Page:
Carl Brush's Reviews > Jubal Sackett

Jubal Sackett by Louis L'Amour
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May 16, 12

Read in June, 2011

You can’t beat Louis L’Amour. Phony as much of his prose is (Greener the grass will grow than in the land we left behind.), he keeps pulling you into the story. Or at least he keeps pulling me. Within the first fifty pages, his hero breaks his leg while alone in the forest, begins starving, is mauled by a panther. Surely you want to see how he gets of that one.
Then there’s the buffalo Jubal Sackett breaks to the saddle and trains not to eat his corn. Then there’s an (almost) plausible battle with a wooly mammoth in 18th Century Northern New Mexico. (Hey, the Indians have stories, so it’s probably true, right?)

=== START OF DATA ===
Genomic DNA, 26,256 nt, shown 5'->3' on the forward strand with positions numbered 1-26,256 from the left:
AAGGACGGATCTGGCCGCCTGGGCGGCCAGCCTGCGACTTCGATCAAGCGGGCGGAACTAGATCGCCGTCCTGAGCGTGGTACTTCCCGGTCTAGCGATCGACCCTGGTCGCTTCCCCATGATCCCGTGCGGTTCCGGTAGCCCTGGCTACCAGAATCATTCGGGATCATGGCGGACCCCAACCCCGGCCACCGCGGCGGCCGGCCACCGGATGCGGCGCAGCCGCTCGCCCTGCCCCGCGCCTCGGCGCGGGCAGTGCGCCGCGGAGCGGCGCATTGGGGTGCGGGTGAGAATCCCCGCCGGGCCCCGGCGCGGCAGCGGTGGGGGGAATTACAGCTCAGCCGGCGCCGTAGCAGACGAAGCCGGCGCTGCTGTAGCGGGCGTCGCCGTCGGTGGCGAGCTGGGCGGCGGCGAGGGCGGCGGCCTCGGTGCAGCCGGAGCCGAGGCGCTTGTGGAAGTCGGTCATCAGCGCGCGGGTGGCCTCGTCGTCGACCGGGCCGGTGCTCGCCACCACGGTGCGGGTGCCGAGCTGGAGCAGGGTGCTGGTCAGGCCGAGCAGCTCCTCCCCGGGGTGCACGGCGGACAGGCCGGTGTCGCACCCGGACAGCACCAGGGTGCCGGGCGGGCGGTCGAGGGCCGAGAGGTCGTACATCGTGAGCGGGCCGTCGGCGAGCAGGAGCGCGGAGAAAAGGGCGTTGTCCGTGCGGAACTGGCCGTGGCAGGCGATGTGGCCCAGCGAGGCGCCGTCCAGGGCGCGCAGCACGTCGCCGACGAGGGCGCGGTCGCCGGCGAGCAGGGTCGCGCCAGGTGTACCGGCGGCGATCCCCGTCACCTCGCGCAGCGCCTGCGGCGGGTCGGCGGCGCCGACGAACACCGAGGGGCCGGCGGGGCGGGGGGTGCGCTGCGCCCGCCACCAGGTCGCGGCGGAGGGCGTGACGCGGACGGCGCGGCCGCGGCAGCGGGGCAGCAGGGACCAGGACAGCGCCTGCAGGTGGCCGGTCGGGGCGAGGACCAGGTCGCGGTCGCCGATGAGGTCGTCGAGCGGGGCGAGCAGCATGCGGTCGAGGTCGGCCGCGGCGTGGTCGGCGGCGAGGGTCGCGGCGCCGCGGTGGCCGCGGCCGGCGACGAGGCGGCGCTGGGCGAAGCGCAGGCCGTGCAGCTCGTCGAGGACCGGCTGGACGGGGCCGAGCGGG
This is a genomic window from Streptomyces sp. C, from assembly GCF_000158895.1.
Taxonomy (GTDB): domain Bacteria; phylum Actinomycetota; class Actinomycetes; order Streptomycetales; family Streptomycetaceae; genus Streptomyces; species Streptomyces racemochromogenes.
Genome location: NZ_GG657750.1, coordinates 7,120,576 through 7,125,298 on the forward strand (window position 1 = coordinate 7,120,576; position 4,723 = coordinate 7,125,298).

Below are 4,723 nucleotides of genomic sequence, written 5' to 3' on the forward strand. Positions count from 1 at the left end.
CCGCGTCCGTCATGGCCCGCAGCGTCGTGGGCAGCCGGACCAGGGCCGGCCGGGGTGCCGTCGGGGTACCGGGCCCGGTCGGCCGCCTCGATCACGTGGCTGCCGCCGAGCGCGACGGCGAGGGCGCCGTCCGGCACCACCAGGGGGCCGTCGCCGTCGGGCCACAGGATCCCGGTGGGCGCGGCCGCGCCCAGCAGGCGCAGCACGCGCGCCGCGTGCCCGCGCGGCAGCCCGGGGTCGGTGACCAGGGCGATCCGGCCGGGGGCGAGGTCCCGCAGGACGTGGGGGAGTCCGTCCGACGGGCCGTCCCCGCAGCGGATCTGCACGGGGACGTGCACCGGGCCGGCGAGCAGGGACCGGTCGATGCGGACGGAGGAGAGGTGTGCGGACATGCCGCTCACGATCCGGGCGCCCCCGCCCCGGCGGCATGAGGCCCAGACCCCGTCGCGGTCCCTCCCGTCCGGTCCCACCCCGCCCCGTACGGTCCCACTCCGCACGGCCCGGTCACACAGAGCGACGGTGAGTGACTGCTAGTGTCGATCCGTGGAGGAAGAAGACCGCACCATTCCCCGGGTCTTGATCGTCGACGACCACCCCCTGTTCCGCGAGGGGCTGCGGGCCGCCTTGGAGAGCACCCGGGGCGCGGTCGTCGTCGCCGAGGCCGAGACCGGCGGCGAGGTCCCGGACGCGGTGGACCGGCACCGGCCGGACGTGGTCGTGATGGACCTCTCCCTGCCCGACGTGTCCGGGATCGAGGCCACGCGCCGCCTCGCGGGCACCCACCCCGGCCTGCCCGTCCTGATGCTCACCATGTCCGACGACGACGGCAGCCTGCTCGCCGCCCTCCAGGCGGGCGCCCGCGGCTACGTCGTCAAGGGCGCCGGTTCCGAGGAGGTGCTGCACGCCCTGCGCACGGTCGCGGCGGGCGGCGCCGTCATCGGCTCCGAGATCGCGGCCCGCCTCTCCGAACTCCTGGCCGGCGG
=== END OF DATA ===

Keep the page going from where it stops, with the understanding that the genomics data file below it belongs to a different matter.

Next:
Of course I’ve left out the Indian princess and the conquistadores and quite a lot of other stuff, but it’s all Louis and his polemic about the nobility of the savage and his white conquerors, except for the ignoble savages and the ignoble conquerors. It matters not who you are, but what you do and what your motive as the sweep of history sweeps its way across the continent.

I read this once so very long ago. I recalled little except the buffalo. I make no argument for its literary quality. Why waste my time? But I couldn’t stop reading the shit.

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